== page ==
Masa, concerning quality and authenticity, easily wins a top 10 spot in my book.

Ginza has been a strong sushi-based establishment in Houston for more than 15 years.  They are 'Oishii' with a strong traditional menu and outstanding scallop nigiri.  Ginza reminds me of a bustling Asakusa (Tokyo)-based hot spot.  In fact, it isn't unusual to see Ginza packed with local Japanese.

Since Toyama and Osaka are owned and managed by the same company/group, I would have to say that Toyama probably wins the fight between the two of them.  Although Toyama's parking is limited to 18 cars, the new addition of the extended sushi bar and fresh atmosphere compliments their menu.  But the menus between both are almost identical.  So it Osaka would make the list, Toyama should not be far behind (or competing for the same spot).

Nippon (off of Montrose) has been owned and managed by a Japanese family for years.  Considering authenticity, it would be hard to push them any higher but Kubo's and Kata are just as good when it comes to focusing on a true Japanese essence.  However, if Nippon wouldn't make my Top 10, I would consider a few others as contenders.

Teppay (off of Westheimer) focuses on the traditional Japanese cuisine and even resembles a Japanese restaurant in Akihabara.  Thanks to it's menu and adherence to Japanese cuisine, it is always filled with Japanese natives visiting Houston. 

I do agree with your list when it comes to Kubo's, Zushi, Kata.  But other spots such as Hiro Sushi, Matsu and Sushi King would likely compete for my #10.

Carl Rosa
Carl Rosa

Thaks Katherine.  I appreciate the interest.  Considering Oishii, their attraction is their value (price vs. quality), however their parking lot and dining area are tiny at best.  Redfish Seafood Grill provides an even greater value with enormous parking and two floors of dining...and extraordinary service.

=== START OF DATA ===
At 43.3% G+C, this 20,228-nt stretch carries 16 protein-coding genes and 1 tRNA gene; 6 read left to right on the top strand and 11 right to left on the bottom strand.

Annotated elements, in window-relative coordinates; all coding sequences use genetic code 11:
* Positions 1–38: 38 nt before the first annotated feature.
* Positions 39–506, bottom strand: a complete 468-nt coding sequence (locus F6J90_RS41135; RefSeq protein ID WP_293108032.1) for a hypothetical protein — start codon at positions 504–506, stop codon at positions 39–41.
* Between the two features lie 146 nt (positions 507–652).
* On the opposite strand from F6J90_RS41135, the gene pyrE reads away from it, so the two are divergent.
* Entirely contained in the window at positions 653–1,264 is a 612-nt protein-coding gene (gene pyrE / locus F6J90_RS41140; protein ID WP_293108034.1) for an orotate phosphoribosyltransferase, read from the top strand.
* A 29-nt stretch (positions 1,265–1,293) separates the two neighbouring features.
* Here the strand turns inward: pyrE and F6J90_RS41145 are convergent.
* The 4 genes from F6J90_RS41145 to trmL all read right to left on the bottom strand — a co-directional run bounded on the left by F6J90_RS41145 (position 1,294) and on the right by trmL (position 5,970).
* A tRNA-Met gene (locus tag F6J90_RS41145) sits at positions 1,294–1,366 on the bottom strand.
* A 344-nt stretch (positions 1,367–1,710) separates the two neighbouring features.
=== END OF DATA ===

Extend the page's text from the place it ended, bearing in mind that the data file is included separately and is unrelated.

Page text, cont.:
Masa, concerning quality and authenticity, easily wins a top 10 spot in my book.

Ginza has been a strong sushi-based establishment in Houston for more than 15 years.  They are 'Oishii' with a strong traditional menu and outstanding scallop nigiri.  Ginza reminds me of a bustling Asakusa (Tokyo)-based hot spot.  In fact, it isn't unusual to see Ginza packed with local Japanese.

Since Toyama and Osaka are owned and managed by the same company/group, I would have to say that Toyama probably wins the fight between the two of them.  Although Toyama's parking is limited to 18 cars, the new addition of the extended sushi bar and fresh atmosphere compliments their menu.  But the menus between both are almost identical.  So it Osaka would make the list, Toyama should not be far behind (or competing for the same spot).

Nippon (off of Montrose) has been owned and managed by a Japanese family for years.  Considering authenticity, it would be hard to push them any higher but Kubo's and Kata are just as good when it comes to focusing on a true Japanese essence.  However, if Nippon wouldn't make my Top 10, I would consider a few others as contenders.

Teppay (off of Westheimer) focuses on the traditional Japanese cuisine and even resembles a Japanese restaurant in Akihabara.  Thanks to it's menu and adherence to Japanese cuisine, it is always filled with Japanese natives visiting Houston. 

I do agree with your list when it comes to Kubo's, Zushi, Kata.  But other spots such as Hiro Sushi, Matsu and Sushi King would likely compete for my #10.

Clemtyler
Clemtyler

I know he likes Kaneyama. Bet he likes Keeper's in Sugarland. And the Japanese owned joint at Westheimer / Voss.

Carl Rosa
Carl Rosa

Yes.  Their formula and care for the sushi rice is high.  One of the best in the city, easily dwarfing the fusion hot-spots.  Using Nishiki, properly cleaned, an excellent sushi seasoning and acceptable portion sizes for the cost.  I have personally (my own eyes) seen their shipments of Canadian Salmon enter the kitchen, prepared and served.  I value 90% of sushi on the quality, care and preparation of the rice. 

Ko
Ko